• (Score: 4, Funny) by bob_super on Saturday May 20 2017, @12:19AM

      by bob_super (1357) on Saturday May 20 2017, @12:19AM (#512452)

      It depend on the direction of motion and whether you selected "A cups" or "DD cups".
      Hair rendering being very taxing, people with slower machines should select "shaved".

  • (Score: 2) by jmorris on Saturday May 20 2017, @12:20AM (3 children)

    by jmorris (4844) on Saturday May 20 2017, @12:20AM (#512454)

    Looking at the chart in the PDF I see two likely prospects and some dark horses.

    Their Focal Surface Display needs new cutting edge tech to pan out, be small enough for a head mount and cheap enough, quickly enough. None of these are impossible but a stall anywhere in that chain means it probably loses the race against Moore's Law to varifocal.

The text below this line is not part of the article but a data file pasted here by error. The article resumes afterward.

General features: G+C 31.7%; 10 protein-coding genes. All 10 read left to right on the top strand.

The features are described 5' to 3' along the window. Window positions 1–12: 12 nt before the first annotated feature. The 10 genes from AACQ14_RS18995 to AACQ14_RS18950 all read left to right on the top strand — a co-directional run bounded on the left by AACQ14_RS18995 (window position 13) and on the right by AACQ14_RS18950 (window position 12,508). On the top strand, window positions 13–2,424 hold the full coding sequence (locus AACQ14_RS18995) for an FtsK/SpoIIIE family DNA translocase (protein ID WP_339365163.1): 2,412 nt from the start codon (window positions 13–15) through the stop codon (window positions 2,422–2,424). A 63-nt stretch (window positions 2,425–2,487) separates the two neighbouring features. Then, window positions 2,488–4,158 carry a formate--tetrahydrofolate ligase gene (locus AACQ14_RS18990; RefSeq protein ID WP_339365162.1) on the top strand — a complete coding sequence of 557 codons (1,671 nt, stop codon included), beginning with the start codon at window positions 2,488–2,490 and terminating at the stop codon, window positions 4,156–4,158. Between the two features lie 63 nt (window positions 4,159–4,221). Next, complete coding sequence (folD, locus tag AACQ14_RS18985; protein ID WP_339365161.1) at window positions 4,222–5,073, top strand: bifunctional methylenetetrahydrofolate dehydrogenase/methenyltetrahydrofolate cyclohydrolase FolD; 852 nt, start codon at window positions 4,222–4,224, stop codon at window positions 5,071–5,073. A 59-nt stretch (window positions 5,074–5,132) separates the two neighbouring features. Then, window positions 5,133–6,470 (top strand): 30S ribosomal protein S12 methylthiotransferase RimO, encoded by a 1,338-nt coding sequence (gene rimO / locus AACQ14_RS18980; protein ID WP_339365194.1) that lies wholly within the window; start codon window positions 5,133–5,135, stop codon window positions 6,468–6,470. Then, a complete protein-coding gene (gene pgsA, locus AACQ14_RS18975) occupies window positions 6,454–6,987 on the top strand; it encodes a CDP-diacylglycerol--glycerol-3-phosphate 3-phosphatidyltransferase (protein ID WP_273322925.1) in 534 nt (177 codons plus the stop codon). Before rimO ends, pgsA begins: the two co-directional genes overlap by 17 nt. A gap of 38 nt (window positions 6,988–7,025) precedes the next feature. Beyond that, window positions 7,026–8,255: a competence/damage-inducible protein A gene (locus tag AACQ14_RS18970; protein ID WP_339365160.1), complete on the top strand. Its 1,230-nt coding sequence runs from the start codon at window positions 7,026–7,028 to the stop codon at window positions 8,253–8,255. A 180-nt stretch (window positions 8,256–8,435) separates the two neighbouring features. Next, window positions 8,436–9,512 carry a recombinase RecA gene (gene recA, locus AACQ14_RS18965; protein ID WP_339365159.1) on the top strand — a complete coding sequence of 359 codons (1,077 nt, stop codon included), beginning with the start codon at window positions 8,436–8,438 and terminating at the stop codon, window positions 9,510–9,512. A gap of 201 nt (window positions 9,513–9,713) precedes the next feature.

Meanwhile varifocal needs three things, the eye tracker to know where you are focusing to be rock solid, but most require this part. Second it needs existing electric driven focus, i.e. autofocus tech, and it needs faster GPU performance. In other words, Moore's Law and software are sufficient to provide everything needed. Any solution that can be almost entirely implemented in software and perhaps faster chips is generally the way to bet. Plus you don't have to keep replacing the headsets, just push new drivers.

    The dark horses are lightfield and hologram, one of those could suddenly make a breakthrough but it is hard to even estimate the odds so not a good bet.